Wisp Unification Theory
Questions and Answers
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Questions and Answers
A theory that is close to the theory of everything should be able to provide answers to the deeper questions of physics in a clear and simple way, and support new findings. Wisp theory does this remarkable well.
What is ether (aether)?
It is a substance that is made from tiny particles called wisps. I call empty space "zero-state space", and full space "one-state space". We think of space as being void, but in reality it is full of weightless one-state particles (wisps). The ether is responsible for the propagation of light and force. No friction force exists between wisps, but they are bound together by a strong force - wisp force, which is similar in strength to the nuclear force. It is the fifth force in nature, from which the other four forces are derived.
In free space, wisps are in closer together and the binding force is at its greatest. Close to large material bodies, wisp space density reduces as wisps are forced apart by curvature, and the binding force is weaker.
The ether density in "empty space" is far greater than
any substance known to man.
That Ether is a very substantial entity, far denser than any form of matter, has been gradually becoming clear to physicists. At first, we only said that it must be denser than lead or gold or platinum, but now we find that it must be out of all proportion denser. I have made an estimate of its density, in the light of electromagnetic theory, and it comes out inevitably huge. Every cubic millimetre contains as much substance as what, if it were matter, we should call a thousand tons. As the Ether is not matter in the ordinary sense of the term, our ordinary units of measurement are inappropriate; but on the analogy of matter, the Ether is of the order a million million times as dense as water. All its properties are of supernormal magnitude. Its rate of vibration which enables us to see any ordinary object is five hundred million million per second: a number so great that to try to conceive such a number of vibrations per second simply dizzies us. The number of seconds which have passed since ancient geological periods of twenty million years ago is about this number. Yet we familiarly make use of these vibrations. Our wonderful organ, the eye, is constructed so as to cope with them, in the easiest possible manner. And most people are ignorant - as ignorant as are the animals - of the strange ethereal environment amid which we all live, and of which the vibrations convey to us so much information, and awaken so keenly our sense of beauty.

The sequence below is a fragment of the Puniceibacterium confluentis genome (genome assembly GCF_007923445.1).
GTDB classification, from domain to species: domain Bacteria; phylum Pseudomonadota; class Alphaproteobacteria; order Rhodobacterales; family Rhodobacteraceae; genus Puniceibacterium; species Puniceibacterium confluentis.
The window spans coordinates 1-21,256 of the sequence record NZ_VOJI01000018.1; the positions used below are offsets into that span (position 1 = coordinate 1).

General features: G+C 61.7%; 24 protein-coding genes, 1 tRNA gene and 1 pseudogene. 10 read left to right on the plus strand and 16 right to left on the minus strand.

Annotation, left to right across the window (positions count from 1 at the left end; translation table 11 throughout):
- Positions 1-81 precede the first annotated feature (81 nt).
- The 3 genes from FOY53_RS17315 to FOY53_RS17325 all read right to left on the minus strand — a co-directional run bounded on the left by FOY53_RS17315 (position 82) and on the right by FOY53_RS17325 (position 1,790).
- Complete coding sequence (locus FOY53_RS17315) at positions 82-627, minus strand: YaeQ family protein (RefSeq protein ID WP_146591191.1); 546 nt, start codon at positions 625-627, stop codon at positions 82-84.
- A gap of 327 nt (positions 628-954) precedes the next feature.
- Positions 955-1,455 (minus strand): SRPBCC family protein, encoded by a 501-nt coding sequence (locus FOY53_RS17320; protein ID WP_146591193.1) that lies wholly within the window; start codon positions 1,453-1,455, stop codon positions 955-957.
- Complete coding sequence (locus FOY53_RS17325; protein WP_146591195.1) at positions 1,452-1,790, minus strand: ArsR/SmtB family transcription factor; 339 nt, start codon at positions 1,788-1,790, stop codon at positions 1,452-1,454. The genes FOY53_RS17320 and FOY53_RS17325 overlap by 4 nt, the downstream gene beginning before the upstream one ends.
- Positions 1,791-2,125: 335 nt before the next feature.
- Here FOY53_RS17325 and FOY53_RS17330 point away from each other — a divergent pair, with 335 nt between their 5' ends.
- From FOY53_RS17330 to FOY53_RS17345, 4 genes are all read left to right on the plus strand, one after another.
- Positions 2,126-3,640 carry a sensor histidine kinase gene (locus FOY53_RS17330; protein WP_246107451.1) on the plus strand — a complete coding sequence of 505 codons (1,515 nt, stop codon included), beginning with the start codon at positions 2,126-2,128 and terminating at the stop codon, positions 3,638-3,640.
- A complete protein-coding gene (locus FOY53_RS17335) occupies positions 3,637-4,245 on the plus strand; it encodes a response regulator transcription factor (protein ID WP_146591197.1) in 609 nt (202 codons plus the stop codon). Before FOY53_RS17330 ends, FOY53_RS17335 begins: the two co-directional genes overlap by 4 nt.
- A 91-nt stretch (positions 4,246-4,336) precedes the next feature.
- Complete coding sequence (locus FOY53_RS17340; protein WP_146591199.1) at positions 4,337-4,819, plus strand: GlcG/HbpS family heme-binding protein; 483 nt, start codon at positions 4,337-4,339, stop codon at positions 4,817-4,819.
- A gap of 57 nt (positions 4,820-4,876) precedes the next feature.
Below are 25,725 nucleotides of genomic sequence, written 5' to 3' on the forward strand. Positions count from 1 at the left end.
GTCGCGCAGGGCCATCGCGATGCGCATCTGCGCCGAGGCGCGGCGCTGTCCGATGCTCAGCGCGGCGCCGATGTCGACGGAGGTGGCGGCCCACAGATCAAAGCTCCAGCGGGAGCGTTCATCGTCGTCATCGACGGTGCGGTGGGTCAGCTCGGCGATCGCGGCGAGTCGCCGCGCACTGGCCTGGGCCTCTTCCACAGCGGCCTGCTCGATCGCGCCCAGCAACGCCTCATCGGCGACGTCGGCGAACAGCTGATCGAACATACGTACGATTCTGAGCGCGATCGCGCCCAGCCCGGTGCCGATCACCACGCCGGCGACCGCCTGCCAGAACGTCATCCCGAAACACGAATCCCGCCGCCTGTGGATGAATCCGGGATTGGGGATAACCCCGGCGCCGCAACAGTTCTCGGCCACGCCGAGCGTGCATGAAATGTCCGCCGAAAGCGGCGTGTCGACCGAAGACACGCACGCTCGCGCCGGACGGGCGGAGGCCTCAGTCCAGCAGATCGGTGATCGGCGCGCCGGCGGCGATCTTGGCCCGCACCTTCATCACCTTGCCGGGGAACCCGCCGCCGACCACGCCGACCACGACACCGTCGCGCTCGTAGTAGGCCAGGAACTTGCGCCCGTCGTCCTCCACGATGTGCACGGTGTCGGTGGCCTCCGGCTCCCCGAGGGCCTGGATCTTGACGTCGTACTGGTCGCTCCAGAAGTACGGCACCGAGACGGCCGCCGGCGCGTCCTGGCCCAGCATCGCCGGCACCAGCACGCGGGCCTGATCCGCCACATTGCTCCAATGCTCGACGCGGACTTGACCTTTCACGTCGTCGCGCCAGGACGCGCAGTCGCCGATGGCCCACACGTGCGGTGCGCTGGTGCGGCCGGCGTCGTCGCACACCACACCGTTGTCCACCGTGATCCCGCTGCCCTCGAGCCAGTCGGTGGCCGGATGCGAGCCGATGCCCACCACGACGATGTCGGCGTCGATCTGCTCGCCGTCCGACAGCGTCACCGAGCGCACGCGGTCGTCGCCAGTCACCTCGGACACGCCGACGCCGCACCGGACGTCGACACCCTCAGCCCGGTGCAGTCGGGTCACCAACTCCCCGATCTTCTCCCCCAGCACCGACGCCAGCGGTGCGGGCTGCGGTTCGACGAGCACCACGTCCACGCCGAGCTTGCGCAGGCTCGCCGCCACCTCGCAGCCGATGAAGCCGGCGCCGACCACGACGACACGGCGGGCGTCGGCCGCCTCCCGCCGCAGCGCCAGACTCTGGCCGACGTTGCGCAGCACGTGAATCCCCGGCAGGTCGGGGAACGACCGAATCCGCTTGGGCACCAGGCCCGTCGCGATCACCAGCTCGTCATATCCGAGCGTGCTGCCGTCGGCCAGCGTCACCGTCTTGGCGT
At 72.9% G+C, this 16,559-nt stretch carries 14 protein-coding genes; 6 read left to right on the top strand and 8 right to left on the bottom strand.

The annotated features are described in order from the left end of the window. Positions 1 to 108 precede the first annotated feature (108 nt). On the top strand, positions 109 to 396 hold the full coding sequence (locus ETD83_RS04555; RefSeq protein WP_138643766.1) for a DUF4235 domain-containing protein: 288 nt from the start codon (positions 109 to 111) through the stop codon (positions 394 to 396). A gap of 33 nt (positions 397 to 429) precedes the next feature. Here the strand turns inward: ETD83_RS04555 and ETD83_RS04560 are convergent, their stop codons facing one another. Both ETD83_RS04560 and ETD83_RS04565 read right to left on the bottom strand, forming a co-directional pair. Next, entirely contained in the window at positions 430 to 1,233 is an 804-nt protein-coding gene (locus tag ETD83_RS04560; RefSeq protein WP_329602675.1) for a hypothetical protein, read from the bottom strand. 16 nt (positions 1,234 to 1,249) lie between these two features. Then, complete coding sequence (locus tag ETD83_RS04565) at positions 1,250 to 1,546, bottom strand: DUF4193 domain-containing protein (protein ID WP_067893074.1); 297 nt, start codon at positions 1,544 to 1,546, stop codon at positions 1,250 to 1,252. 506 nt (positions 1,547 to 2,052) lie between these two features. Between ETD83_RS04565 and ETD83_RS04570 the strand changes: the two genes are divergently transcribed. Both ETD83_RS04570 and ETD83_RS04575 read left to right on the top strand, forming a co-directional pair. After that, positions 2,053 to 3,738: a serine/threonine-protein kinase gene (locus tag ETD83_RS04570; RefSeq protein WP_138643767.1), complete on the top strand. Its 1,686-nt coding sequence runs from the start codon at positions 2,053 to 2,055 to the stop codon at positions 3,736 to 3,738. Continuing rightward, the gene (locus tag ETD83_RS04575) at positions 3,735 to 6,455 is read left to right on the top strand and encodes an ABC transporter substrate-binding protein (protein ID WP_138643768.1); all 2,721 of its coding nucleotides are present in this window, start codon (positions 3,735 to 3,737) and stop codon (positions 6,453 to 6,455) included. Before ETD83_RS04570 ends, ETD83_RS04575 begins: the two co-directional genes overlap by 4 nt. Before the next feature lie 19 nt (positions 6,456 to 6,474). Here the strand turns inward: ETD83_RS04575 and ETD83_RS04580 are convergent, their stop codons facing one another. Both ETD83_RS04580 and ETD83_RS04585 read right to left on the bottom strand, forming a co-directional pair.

What is matter?
It is a spherical distortion in the ether (wisp space) that forms because of the presence of a hole (empty zero-state space). The ether cannot fill the hole, but it does wrap around it forming spherical symmetry. I call these patterns matter-fractals (fig 4.2) and they form the fundamental particles of physics.
What we normally perceive as empty space is in fact a rock solid lump of wisps densely packed with enormous mass. Fundamental particles exist as regions of reduced density in the ether (fig 4.2b). Our perception of what fundamental particles are (fig 4.2a) is based on a "photographic negative" of reality.
Fig 4.2a We think matter is something solid in an empty space "a photographic negative of reality"
Fig 4.2b Matter is something empty in a solid ether space
How does matter get its mass from the ether?
The tiny particles (wisps) that make up the ether have mass and there are a finite number of them associated with each type of fundamental particle, which form patterns (matter-fractals) around holes in the ether, and each pattern has a unique mass value. And this is its absolute inertial mass.
Isn't the wisp really just another name for the higgs particle?
They are similar in that they both claim to be responsible for giving matter its mass. But higgs bosons are associated with a field and wisps exist as discrete sized particles and so are fundamentally different.
What is gravity?
The presence of matter in the ether causes it to stretch (due to stretching of its bonding forces) and the ether reacts by putting the squeeze back on matter. It's like stretching an elastic band into a circle. It develops circular tension force, which in turn produces an inward acting radial compression force.